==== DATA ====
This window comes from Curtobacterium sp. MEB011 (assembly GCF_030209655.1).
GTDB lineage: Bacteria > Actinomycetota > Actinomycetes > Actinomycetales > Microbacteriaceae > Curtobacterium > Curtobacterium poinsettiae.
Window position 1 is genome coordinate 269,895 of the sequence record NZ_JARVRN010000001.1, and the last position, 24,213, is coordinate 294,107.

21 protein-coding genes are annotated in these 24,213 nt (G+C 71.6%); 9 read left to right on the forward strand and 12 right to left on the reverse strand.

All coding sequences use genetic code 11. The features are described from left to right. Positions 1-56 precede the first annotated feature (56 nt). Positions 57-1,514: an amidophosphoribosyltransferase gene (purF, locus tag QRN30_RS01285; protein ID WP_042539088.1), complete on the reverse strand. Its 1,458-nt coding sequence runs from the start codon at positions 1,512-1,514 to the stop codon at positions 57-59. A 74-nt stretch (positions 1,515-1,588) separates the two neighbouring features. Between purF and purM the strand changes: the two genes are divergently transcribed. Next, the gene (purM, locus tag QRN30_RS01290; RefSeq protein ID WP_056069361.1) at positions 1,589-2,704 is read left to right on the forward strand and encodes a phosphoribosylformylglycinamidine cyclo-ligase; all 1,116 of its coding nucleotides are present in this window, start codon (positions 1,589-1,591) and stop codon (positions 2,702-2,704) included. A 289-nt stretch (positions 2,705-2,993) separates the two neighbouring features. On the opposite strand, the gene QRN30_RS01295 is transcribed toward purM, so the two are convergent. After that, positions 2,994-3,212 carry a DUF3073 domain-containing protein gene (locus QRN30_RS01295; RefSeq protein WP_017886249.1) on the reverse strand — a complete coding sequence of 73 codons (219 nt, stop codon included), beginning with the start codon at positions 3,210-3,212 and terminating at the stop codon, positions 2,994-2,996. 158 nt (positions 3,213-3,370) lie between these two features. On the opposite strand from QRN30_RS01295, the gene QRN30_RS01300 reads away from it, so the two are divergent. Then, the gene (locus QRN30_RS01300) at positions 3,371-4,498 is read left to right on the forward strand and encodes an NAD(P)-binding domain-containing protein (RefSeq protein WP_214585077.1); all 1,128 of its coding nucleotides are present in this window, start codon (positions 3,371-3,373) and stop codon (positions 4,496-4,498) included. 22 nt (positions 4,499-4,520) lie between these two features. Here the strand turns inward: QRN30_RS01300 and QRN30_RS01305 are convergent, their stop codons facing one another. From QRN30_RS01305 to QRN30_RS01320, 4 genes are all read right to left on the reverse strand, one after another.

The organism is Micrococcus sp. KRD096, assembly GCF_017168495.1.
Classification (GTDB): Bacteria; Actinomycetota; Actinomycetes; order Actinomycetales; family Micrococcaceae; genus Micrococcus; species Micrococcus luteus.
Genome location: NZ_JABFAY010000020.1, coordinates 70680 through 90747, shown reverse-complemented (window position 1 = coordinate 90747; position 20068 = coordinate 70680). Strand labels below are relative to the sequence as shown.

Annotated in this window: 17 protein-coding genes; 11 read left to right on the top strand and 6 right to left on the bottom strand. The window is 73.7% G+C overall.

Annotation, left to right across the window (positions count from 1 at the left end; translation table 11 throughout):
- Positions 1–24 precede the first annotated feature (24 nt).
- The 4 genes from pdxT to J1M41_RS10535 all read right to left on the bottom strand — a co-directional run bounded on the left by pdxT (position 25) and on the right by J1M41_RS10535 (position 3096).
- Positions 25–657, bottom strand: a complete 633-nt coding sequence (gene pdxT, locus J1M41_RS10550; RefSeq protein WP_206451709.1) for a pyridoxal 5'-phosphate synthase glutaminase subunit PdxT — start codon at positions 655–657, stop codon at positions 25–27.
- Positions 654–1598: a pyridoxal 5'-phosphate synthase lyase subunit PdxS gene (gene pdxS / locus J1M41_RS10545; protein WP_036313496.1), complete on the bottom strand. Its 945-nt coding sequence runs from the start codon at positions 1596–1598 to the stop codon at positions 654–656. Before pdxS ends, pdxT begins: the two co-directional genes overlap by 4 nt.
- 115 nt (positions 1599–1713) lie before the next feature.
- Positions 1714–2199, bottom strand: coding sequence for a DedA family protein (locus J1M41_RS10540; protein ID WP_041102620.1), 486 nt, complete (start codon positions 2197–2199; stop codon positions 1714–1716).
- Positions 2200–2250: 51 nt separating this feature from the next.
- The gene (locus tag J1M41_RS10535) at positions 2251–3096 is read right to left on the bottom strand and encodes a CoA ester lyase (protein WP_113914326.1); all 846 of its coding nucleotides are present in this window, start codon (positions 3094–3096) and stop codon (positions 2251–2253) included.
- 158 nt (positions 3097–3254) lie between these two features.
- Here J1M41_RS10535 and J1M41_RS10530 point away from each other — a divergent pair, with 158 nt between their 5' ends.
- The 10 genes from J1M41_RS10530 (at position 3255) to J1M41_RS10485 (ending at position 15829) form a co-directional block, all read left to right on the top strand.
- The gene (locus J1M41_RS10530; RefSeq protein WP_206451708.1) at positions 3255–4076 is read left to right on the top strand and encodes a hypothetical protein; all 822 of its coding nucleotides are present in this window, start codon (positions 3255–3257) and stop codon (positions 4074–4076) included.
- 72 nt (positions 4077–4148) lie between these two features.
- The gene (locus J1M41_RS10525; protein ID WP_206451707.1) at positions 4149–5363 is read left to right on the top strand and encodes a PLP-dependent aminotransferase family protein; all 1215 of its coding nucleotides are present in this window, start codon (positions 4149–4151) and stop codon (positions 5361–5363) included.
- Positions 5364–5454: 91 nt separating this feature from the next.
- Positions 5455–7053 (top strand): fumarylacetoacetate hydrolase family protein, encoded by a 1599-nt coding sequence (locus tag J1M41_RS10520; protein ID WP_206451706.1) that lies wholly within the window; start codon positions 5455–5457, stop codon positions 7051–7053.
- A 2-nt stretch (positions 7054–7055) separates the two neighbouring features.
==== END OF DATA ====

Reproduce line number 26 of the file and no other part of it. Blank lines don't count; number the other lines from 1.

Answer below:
- Positions 5455–7053 (top strand): fumarylacetoacetate hydrolase family protein, encoded by a 1599-nt coding sequence (locus tag J1M41_RS10520; protein ID WP_206451706.1) that lies wholly within the window; start codon positions 5455–5457, stop codon positions 7051–7053.